Advertisement
      << Category        

New Drug Review 2009

Jack DeRuiter, PhD
Professor, Pharmacal Sciences
Harrison School of Pharmacy
Auburn University
Auburn, Alabama 

Pamela L. Holston, RPh, BS, BA
Health Information Designs, Inc.
Auburn, Alabama



10/21/2009


US Pharm.
2009;34(10):37-47. 

New molecular entities (NMEs), as defined by the FDA, are new drug products containing as their active ingredient a chemical substance marketed for the first time in the United States. The following descriptions of NMEs approved in 2008-2009 (TABLE) detail the basic clinical and pharmacologic profile for each new drug and provide a brief summary of selected pharmacokinetic, adverse-reaction, drug-interaction, and dosing data. The information for each NME was obtained primarily from sources published prior to FDA approval. Experience has demonstrated that many aspects of a new drug's therapeutic profile are not detected in premarketing studies and emerge after the drug is used in large numbers of patients. Studies have clearly shown the appearance of "new" adverse reactions for many NMEs within 2 to 3 years of becoming available. Some of these drugs may eventually acquire at least one black box warning for serious adverse drug reactions or be withdrawn from the market for safety reasons not recognized at the time of approval. Hence, while this review offers a starting point for learning about new drugs, it is essential that practitioners become aware of changes in a drug's therapeutic profile as reported by their own patients and in the pharmaceutical literature.

Rufinamide (Banzel, Eisai)

Indication and Clinical Profile1,2: Rufinamide, a novel triazole antiepileptic drug (AED), has been approved by the FDA for adjunctive treatment of seizures associated with Lennox-Gastaut syndrome (LGS) in patients aged ≥4 years. LGS is a severe form of childhood-onset epilepsy characterized by multiple types of seizures that are typically refractory to treatment; mental retardation frequently accompanies the disorder. Valproic acid, although not approved for use, is considered first-line treatment for LGS. Besides rufinamide, other adjunctive agents approved for LGS treatment include topiramate, lamotrigine, felbamate, and clonazepam.

Approval of rufinamide was based on a randomized, multicenter, double-blind, placebo-controlled, 12-week, add-on trial in 138 highly refractory LGS patients (≥90 seizures with ≤3 AEDs in month before baseline) aged 4 to 30 years. In patients treated with rufinamide, the median number of seizures per 28 days decreased significantly from 290 (baseline) to 204. Tonic-atonic seizures per 28 days decreased from 92.0 to 60.7 in rufinamide-treated patients compared with 92.5 to 76.2 in placebo-treated patients. At the trial's end, seizure severity had decreased in 39 of 73 patients treated with rufinamide and in 19 of 62 taking placebo. Status epilepticus occurred in 3 of 74 patients taking rufinamide versus 0 of 64 placebo-treated patients. Rufinamide also has been shown to reduce the frequency of partial seizures, but the drug is not approved for this indication.

Pharmacology and Pharmacokinetics1,2: The precise mechanism by which rufinamide exerts its antiepileptic effect is unknown. In vitro studies suggest that the principal mechanism may be the modulation of central nervous system sodium channel activity--in particular, prolongation of the inactive state of the channel.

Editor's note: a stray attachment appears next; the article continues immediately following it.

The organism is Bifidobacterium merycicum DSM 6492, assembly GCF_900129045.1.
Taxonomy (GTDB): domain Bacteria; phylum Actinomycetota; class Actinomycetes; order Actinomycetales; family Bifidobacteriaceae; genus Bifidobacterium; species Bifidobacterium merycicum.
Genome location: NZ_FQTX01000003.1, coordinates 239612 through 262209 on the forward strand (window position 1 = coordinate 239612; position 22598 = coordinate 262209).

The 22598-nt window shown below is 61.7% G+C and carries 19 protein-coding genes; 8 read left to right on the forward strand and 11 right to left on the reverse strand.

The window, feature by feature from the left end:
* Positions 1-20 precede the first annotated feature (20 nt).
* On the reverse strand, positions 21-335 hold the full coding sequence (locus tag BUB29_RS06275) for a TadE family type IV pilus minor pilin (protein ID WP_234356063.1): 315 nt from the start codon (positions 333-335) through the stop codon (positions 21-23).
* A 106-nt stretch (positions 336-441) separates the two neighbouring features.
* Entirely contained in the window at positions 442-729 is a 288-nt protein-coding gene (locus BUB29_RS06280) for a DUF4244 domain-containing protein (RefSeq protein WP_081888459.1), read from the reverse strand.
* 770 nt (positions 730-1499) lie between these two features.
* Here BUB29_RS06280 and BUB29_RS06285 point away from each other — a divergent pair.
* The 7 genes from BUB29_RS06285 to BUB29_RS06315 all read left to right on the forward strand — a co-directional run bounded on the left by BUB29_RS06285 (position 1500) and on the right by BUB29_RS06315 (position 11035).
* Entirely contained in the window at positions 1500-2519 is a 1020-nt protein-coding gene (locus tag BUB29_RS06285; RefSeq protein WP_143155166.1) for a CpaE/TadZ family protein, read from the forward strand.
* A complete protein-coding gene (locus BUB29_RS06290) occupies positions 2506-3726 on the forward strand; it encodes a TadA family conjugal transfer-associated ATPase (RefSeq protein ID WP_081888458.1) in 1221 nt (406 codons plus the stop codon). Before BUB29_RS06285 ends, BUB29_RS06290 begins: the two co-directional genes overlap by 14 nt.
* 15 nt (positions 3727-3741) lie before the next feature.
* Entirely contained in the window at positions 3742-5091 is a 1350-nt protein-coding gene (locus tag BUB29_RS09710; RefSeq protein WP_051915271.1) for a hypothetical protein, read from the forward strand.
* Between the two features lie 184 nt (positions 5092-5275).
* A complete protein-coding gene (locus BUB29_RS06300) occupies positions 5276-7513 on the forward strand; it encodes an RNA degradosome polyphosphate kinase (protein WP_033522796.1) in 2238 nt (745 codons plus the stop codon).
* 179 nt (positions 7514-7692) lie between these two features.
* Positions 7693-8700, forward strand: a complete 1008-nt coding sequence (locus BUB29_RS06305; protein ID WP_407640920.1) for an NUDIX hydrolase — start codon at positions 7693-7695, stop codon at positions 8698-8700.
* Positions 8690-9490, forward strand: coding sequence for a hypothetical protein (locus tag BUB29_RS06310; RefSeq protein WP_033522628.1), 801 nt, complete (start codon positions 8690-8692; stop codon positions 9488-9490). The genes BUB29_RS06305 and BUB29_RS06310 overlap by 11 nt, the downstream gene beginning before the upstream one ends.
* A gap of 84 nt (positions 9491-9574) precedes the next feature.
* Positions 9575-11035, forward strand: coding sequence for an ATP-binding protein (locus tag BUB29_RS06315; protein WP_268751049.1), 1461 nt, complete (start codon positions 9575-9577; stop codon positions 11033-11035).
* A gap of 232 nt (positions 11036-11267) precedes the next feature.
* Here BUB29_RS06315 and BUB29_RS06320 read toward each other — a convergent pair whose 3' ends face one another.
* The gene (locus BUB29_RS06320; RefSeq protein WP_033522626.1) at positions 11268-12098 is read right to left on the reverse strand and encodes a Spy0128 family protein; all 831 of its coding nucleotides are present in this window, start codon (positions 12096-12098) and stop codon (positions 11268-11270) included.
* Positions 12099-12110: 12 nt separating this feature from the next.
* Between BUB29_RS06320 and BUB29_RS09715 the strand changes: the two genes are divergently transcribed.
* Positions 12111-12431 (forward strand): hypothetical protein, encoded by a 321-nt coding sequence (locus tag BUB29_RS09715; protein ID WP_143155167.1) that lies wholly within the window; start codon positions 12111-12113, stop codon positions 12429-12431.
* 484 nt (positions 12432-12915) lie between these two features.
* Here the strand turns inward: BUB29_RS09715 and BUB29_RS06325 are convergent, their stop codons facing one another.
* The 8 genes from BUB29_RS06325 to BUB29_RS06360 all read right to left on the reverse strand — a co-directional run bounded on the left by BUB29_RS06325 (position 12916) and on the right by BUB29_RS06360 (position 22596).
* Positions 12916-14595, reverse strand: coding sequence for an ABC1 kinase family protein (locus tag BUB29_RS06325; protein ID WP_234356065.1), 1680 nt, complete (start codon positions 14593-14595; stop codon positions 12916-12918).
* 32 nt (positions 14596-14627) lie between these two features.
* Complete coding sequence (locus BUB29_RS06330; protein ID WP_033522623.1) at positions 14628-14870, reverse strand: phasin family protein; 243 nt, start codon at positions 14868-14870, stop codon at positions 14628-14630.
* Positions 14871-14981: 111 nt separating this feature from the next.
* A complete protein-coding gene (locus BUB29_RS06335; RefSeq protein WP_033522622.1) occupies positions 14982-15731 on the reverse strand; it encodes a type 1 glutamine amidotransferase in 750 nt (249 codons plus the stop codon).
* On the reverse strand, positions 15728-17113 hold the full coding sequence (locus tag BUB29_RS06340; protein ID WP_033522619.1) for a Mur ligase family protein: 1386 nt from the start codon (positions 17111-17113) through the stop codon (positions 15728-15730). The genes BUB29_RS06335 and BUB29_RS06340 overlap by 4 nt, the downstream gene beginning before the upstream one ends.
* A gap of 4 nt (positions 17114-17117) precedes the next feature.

Rufinamide is well absorbed after oral administration, but the rate of absorption is relatively slow and the extent is decreased with increased dose. Pharmacokinetics do not change with multiple dosing. Rufinamide is extensively metabolized by carboxylesterases with no active metabolites. Renal excretion is the predominant route of elimination (85%), and the drug's plasma half-life is approximately 6 to 10 hours. 

Adverse Reactions, Precautions, and Warnings1,2: In clinical trials, somnolence, fatigue, vomiting, headache, dizziness, nausea, diplopia, and tremor occurred with rufinamide at a higher frequency than with placebo. All AEDs increase the risk of suicidal thoughts or behavior; patients therefore should be monitored for emergence or worsening of depression, suicidal thoughts or behavior, or any unusual changes in mood or behavior. Shortening of the QT interval (>20 msec) occurred in 46% of patients taking rufinamide 2,400 mg or 3,200 mg and in 65% of those taking 4,800 mg. While the observed degree of QT shortening was never <300 msec and is without any known clinical risk, rufinamide is contraindicated in patients with familial short QT syndrome. Caution is advised if rufinamide is used with other drugs that shorten the QT interval, (e.g., digoxin, lamotrigine, magnesium). Rufinamide is classified as pregnancy category C. 

Drug Interactions1,2: Serum concentrations of rufinamide can be affected by concurrent use of some other AEDs. Valproate has been shown to increase rufinamide plasma levels by up to 70% in children. Rufinamide concentrations decrease 20% to 45% with coadministration of cytochrome inducers, including phenytoin, primidone, phenobarbital, and carbamazepine. Rufinamide does not appear to significantly alter plasma levels of other AEDs, with the exception of a 21% increase in phenytoin levels. Rufinamide appears to be a weak inducer of CYP3A4 and has been shown to reduce ethinyl estradiol (EE), norethindrone, and triazolam exposure. The clinical significance of these interactions has not been established, but reduced efficacy of these and other drugs metabolized by CYP3A4 is possible. 

Dosage and Administration1,2: Rufinamide is supplied as 200-mg and 400-mg film-coated, scored tablets. Tablets may be administered whole, in half, or crushed, and should be taken with food. In children aged ≥4 years, treatment should be initiated at approximately 10 mg/kg/day. The dose should be increased by approximately 10-mg/kg increments every other day to a target of 45 mg/kg/day or 3,200 mg/day, whichever is less. In adults, treatment should be initiated at 400 mg to 800 mg/day and increased by 400 mg to 800 mg/day every 2 days until a maximum of 3,200 mg/day is reached. It is not known whether doses <3,200 mg are effective. Rufinamide should always be administered in two equally divided doses. Caution should be exercised in patients with mild-to-moderate hepatic impairment, and use in severe hepatic impairment is not recommended. Patients taking valproate should be started on a lower dose of rufinamide (<400 mg/day).